Social Behavior and the Doggy Dominance Myth
Dr. Dunbar explains his findings from a 30-year long scientific research program that studied social structure and dominance hierarchies in dogs
In this seminar Dr. Ian Dunbar will explain how social hierarchies are established and maintained in the world of dogs.
Unlike most dog training discussions about hierarchies and dominance, this seminar is based on the findings of an extensive scientific research study that spanned 30 years, directed by Dr. Frank Beach, which began at Yale University before moving to UC Berkeley, where Dr. Dunbar joined the research team.
The research study began by looking at sexual behavior and sexual differentiation in dogs, and how those behaviors develop and change over time. One of the notable differences between the sexes was how male and female dogs dealt with aggression and social hierarchies.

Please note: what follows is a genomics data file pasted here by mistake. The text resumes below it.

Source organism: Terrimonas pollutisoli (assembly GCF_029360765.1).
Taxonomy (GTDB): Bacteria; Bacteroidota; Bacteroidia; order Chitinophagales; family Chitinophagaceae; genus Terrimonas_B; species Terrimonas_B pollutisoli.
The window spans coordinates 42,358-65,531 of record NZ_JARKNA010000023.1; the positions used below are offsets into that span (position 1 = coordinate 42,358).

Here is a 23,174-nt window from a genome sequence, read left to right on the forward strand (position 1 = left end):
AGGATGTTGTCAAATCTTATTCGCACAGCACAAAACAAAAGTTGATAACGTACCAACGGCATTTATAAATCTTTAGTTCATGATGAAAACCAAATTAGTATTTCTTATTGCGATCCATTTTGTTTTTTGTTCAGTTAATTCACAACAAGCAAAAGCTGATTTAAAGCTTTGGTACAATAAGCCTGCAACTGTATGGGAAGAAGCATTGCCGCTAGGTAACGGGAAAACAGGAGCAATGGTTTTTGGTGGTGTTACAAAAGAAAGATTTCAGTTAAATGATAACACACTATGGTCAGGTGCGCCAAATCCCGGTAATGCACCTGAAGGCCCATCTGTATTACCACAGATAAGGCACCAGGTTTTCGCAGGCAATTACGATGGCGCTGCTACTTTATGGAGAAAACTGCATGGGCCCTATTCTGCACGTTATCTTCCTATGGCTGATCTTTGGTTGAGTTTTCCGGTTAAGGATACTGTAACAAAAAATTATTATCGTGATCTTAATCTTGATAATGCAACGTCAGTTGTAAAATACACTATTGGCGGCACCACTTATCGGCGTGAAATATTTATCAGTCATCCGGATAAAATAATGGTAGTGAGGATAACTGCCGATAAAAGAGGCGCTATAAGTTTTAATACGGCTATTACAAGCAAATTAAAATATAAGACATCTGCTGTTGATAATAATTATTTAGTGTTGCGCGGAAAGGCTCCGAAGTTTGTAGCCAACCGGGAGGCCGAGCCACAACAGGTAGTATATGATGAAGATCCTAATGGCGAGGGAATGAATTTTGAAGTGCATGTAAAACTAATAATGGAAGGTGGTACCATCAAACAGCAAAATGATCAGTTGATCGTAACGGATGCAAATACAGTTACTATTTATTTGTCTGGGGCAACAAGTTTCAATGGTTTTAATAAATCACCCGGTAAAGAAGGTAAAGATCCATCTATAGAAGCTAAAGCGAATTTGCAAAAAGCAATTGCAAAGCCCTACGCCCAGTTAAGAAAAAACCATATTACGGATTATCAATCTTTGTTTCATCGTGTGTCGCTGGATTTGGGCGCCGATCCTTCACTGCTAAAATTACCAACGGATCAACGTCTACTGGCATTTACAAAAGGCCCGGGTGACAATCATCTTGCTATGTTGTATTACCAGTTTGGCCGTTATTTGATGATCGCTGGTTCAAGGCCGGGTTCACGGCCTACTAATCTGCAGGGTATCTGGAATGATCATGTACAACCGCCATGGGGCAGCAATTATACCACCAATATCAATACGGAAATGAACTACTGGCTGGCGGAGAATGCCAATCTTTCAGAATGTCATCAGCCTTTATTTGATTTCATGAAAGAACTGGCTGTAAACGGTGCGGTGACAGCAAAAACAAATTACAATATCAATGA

Ultimately, it’s impossible to know with certainty WHY dogs do what they do, but during this study the research dogs were observed very carefully and their behavior was recorded and quantified. This made it possible to develop theories about why dogs behave in certain ways, and when those theories can be used to successfully predict future behaviors, it is a powerful indicator that the relevant theories are at least partially accurate and useful.
The research produced a lot of fascinating and useful theories that can be used to successfully predict and modify dog behavior. The most useful theories to come out of this study were more about development than dominance.
None of the data or theories provide any indication that your dog is trying to dominate you, or that you can get a dog to behave by establishing yourself as a dominant alpha-dog / pack leader.
Video 1 - Introduction
Video 2 - Hierarchy in Male Dogs
Video 3 - Hierarchy in Female Dogs
Video 4 - Development of Hierarchy in Puppies
Video 5 - Adult Dogs vs Puppies
Video 6 - Special Friendships
Video 7 - Socialization and Training